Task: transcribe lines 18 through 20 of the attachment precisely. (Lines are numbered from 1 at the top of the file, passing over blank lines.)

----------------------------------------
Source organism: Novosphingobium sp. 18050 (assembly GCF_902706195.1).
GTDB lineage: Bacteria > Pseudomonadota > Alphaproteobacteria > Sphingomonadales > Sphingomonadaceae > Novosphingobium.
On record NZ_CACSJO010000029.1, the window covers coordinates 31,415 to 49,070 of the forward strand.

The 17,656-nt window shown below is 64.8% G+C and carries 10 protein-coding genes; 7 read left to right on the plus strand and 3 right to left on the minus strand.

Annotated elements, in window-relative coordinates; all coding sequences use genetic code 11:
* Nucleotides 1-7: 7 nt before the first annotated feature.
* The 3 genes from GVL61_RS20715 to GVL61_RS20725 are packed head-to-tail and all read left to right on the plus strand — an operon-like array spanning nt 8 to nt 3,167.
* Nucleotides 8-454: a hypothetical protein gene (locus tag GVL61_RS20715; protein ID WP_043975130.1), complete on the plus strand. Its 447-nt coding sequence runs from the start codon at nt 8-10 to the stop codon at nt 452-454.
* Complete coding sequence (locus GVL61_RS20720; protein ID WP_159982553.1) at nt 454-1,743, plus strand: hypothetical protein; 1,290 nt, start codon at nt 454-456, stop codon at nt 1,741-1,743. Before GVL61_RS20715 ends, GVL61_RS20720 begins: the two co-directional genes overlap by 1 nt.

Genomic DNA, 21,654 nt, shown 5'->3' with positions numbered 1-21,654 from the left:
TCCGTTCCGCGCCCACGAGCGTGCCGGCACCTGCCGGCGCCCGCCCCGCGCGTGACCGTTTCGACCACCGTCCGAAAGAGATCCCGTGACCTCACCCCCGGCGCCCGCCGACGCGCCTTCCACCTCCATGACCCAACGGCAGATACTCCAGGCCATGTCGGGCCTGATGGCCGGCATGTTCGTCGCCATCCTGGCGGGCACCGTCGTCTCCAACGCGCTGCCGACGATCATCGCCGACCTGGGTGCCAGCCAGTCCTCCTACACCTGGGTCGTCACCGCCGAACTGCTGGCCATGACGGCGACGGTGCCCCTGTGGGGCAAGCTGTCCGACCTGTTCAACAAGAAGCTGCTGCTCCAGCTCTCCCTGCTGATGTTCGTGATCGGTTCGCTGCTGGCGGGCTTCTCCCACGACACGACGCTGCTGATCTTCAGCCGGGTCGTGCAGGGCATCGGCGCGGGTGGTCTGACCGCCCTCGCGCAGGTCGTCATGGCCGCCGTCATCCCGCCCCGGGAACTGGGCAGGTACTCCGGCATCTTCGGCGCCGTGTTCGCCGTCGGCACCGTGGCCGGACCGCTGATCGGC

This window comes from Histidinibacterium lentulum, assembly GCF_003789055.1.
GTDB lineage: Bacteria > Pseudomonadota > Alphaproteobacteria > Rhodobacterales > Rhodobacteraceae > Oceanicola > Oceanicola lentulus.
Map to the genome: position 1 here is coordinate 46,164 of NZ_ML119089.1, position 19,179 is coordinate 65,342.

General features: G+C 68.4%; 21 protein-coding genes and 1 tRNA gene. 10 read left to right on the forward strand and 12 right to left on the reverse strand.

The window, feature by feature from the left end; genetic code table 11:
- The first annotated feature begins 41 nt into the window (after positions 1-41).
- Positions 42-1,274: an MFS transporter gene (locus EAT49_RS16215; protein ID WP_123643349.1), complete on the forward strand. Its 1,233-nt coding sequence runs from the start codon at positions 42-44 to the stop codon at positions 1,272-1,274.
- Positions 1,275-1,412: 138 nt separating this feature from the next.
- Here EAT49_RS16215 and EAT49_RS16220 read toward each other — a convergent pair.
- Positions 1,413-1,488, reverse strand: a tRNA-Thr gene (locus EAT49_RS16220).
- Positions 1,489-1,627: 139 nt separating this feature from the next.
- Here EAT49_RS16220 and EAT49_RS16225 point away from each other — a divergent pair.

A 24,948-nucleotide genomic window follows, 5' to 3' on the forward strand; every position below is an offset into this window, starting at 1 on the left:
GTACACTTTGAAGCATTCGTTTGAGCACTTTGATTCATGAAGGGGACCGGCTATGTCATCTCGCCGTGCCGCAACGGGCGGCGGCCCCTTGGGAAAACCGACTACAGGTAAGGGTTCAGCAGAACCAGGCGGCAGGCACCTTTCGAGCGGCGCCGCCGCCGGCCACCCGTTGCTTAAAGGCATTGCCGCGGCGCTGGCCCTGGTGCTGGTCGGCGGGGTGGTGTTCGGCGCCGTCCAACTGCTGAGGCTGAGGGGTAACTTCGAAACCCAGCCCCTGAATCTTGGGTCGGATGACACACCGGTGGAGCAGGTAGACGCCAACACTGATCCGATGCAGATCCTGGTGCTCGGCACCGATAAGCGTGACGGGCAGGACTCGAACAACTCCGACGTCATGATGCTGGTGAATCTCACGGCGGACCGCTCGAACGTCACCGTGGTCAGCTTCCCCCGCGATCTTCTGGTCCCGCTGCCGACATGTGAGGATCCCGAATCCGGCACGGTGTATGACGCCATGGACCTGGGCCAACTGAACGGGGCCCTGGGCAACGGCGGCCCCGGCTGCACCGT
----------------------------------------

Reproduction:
- Positions 42-1,274: an MFS transporter gene (locus EAT49_RS16215; protein ID WP_123643349.1), complete on the forward strand. Its 1,233-nt coding sequence runs from the start codon at positions 42-44 to the stop codon at positions 1,272-1,274.
- Positions 1,275-1,412: 138 nt separating this feature from the next.
- Here EAT49_RS16215 and EAT49_RS16220 read toward each other — a convergent pair.